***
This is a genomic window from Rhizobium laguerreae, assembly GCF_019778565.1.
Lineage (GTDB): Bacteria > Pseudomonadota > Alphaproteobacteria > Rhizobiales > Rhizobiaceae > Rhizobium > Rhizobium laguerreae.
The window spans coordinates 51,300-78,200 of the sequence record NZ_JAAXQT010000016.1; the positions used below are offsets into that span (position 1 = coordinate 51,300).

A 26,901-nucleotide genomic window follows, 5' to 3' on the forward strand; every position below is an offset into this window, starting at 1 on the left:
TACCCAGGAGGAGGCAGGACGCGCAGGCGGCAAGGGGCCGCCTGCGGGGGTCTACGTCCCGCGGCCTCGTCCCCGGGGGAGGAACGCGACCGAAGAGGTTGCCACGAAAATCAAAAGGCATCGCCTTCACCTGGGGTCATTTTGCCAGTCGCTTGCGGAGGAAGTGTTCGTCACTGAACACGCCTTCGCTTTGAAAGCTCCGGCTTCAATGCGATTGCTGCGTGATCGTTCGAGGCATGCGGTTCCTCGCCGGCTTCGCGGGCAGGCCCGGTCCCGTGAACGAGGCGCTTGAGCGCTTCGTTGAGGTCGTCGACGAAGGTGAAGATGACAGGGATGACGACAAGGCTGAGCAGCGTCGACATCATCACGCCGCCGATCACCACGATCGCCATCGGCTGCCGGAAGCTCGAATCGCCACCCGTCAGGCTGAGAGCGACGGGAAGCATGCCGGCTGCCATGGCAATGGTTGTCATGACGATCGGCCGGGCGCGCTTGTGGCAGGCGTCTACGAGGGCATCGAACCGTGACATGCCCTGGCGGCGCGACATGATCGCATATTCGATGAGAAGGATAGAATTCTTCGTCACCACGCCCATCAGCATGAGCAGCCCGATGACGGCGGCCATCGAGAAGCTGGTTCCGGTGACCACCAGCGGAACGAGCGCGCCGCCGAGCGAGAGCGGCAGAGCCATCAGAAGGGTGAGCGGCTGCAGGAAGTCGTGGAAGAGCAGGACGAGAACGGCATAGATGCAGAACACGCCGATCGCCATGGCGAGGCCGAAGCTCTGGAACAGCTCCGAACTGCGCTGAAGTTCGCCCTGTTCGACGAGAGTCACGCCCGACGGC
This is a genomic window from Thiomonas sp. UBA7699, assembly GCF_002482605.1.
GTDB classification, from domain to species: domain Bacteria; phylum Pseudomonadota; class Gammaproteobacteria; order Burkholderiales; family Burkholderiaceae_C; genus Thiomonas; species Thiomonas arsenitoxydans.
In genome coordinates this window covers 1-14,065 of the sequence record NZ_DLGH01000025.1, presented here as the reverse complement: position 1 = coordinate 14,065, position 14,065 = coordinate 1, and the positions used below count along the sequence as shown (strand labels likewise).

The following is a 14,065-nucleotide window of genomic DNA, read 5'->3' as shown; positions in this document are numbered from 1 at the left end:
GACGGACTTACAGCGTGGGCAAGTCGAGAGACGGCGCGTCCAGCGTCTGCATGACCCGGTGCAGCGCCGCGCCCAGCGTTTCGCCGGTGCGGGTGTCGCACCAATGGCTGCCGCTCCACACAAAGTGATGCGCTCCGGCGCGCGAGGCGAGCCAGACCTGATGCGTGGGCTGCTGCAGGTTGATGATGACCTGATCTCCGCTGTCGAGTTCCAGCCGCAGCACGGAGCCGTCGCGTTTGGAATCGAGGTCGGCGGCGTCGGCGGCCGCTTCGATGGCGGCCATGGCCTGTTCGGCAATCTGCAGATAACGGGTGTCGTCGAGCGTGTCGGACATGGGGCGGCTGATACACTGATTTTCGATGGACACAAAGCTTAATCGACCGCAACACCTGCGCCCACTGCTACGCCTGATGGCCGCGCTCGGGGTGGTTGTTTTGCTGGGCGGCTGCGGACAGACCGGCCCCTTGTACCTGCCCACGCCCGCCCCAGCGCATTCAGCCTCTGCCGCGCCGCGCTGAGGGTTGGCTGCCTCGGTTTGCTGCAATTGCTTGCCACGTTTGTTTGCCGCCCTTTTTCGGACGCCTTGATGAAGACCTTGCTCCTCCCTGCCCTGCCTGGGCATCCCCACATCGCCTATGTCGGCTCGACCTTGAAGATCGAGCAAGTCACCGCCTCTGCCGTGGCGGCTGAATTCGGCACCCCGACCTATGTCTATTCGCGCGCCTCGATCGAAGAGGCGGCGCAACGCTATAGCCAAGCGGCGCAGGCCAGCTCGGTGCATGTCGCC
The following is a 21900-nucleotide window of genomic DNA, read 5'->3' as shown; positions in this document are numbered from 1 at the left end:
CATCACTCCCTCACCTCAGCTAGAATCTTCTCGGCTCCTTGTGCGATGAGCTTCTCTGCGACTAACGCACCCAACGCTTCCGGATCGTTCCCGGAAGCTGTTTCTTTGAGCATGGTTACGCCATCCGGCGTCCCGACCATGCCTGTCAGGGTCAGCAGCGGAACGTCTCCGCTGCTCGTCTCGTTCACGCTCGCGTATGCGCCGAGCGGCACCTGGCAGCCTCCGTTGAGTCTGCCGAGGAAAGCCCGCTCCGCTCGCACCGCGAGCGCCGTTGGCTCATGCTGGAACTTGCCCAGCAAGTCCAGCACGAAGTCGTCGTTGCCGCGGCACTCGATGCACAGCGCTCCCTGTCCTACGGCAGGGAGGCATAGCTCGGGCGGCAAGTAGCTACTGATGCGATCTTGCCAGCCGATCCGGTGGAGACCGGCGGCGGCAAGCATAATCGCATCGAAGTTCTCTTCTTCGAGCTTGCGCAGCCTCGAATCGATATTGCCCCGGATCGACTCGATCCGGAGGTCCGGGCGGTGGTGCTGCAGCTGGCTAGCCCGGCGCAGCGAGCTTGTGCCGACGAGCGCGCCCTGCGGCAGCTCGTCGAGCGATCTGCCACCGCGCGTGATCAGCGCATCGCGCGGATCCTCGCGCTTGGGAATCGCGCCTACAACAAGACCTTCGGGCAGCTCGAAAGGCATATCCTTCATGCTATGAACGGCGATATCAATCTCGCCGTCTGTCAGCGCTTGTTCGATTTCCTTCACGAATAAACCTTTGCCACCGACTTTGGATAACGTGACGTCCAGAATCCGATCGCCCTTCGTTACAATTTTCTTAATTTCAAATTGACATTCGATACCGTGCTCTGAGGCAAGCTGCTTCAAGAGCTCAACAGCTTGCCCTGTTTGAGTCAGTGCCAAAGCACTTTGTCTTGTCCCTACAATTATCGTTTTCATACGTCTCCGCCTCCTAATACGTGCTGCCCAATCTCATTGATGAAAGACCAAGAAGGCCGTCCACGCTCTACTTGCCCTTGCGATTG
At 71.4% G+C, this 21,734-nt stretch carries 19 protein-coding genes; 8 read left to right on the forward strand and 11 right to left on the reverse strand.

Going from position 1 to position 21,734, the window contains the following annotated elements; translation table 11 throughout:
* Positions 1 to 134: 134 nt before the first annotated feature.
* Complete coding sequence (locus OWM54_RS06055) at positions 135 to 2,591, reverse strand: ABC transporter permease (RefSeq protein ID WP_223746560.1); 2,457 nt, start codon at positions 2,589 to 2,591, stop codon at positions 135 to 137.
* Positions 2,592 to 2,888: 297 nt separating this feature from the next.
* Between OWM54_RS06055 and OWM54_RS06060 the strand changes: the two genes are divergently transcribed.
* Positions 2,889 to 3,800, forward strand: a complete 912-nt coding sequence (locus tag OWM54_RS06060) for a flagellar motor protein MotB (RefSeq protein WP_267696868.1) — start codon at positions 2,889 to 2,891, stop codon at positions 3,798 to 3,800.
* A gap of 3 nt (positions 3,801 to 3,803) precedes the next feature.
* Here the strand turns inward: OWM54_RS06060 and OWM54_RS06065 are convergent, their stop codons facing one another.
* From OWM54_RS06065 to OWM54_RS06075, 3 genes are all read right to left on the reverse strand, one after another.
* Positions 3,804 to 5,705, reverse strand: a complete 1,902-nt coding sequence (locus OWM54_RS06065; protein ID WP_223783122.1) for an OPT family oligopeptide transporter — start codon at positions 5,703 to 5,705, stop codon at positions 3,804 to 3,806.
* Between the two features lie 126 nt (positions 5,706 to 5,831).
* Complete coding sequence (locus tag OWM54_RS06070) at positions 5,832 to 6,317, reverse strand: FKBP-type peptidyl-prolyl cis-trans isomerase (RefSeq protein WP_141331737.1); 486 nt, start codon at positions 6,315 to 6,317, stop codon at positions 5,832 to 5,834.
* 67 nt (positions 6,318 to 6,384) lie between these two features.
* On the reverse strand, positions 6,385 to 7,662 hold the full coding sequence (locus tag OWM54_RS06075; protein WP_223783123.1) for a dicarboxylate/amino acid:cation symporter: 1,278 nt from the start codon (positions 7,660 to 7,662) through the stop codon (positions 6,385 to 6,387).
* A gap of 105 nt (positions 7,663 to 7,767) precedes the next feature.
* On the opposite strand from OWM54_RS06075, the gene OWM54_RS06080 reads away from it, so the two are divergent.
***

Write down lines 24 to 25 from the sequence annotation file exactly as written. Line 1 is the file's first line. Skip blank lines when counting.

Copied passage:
* Between the two features lie 126 nt (positions 5,706 to 5,831).
* Complete coding sequence (locus tag OWM54_RS06070) at positions 5,832 to 6,317, reverse strand: FKBP-type peptidyl-prolyl cis-trans isomerase (RefSeq protein WP_141331737.1); 486 nt, start codon at positions 6,315 to 6,317, stop codon at positions 5,832 to 5,834.